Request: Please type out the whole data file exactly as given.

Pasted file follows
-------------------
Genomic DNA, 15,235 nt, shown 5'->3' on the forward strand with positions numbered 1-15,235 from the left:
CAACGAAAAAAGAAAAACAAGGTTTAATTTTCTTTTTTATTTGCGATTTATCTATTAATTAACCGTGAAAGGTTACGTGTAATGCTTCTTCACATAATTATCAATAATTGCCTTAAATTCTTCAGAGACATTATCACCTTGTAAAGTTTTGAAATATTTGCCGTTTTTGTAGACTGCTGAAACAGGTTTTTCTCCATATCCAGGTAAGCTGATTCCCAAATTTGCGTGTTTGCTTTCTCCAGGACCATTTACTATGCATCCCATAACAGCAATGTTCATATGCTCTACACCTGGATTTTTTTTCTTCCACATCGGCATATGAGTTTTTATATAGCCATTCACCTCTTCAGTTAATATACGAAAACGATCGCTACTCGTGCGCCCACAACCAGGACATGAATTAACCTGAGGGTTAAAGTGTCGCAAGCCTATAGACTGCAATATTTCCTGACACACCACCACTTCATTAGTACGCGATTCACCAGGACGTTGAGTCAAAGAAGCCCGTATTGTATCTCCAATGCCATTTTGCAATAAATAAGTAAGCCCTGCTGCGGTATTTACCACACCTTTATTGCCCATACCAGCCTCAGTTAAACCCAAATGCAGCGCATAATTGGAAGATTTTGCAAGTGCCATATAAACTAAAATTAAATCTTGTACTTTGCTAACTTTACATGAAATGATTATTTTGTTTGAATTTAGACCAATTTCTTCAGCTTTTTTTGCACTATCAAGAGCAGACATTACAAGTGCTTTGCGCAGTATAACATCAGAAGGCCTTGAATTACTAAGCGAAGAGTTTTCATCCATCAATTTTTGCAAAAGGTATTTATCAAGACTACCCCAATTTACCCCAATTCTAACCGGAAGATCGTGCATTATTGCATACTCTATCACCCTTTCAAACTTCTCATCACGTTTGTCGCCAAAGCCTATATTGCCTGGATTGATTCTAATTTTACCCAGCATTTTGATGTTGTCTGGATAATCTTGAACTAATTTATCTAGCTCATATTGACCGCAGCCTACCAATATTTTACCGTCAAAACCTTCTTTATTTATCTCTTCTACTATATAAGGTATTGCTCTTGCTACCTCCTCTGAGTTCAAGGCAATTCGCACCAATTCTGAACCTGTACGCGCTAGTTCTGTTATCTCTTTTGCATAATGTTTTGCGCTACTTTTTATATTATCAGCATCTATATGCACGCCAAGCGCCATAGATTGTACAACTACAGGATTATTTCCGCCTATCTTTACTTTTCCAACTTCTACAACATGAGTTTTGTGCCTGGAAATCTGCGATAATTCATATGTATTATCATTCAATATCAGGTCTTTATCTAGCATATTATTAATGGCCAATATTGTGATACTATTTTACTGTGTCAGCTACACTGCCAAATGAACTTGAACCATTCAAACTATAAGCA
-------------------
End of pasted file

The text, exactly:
Genomic DNA, 15,235 nt, shown 5'->3' on the forward strand with positions numbered 1-15,235 from the left:
CAACGAAAAAAGAAAAACAAGGTTTAATTTTCTTTTTTATTTGCGATTTATCTATTAATTAACCGTGAAAGGTTACGTGTAATGCTTCTTCACATAATTATCAATAATTGCCTTAAATTCTTCAGAGACATTATCACCTTGTAAAGTTTTGAAATATTTGCCGTTTTTGTAGACTGCTGAAACAGGTTTTTCTCCATATCCAGGTAAGCTGATTCCCAAATTTGCGTGTTTGCTTTCTCCAGGACCATTTACTATGCATCCCATAACAGCAATGTTCATATGCTCTACACCTGGATTTTTTTTCTTCCACATCGGCATATGAGTTTTTATATAGCCATTCACCTCTTCAGTTAATATACGAAAACGATCGCTACTCGTGCGCCCACAACCAGGACATGAATTAACCTGAGGGTTAAAGTGTCGCAAGCCTATAGACTGCAATATTTCCTGACACACCACCACTTCATTAGTACGCGATTCACCAGGACGTTGAGTCAAAGAAGCCCGTATTGTATCTCCAATGCCATTTTGCAATAAATAAGTAAGCCCTGCTGCGGTATTTACCACACCTTTATTGCCCATACCAGCCTCAGTTAAACCCAAATGCAGCGCATAATTGGAAGATTTTGCAAGTGCCATATAAACTAAAATTAAATCTTGTACTTTGCTAACTTTACATGAAATGATTATTTTGTTTGAATTTAGACCAATTTCTTCAGCTTTTTTTGCACTATCAAGAGCAGACATTACAAGTGCTTTGCGCAGTATAACATCAGAAGGCCTTGAATTACTAAGCGAAGAGTTTTCATCCATCAATTTTTGCAAAAGGTATTTATCAAGACTACCCCAATTTACCCCAATTCTAACCGGAAGATCGTGCATTATTGCATACTCTATCACCCTTTCAAACTTCTCATCACGTTTGTCGCCAAAGCCTATATTGCCTGGATTGATTCTAATTTTACCCAGCATTTTGATGTTGTCTGGATAATCTTGAACTAATTTATCTAGCTCATATTGACCGCAGCCTACCAATATTTTACCGTCAAAACCTTCTTTATTTATCTCTTCTACTATATAAGGTATTGCTCTTGCTACCTCCTCTGAGTTCAAGGCAATTCGCACCAATTCTGAACCTGTACGCGCTAGTTCTGTTATCTCTTTTGCATAATGTTTTGCGCTACTTTTTATATTATCAGCATCTATATGCACGCCAAGCGCCATAGATTGTACAACTACAGGATTATTTCCGCCTATCTTTACTTTTCCAACTTCTACAACATGAGTTTTGTGCCTGGAAATCTGCGATAATTCATATGTATTATCATTCAATATCAGGTCTTTATCTAGCATATTATTAATGGCCAATATTGTGATACTATTTTACTGTGTCAGCTACACTGCCAAATGAACTTGAACCATTCAAACTATAAGCA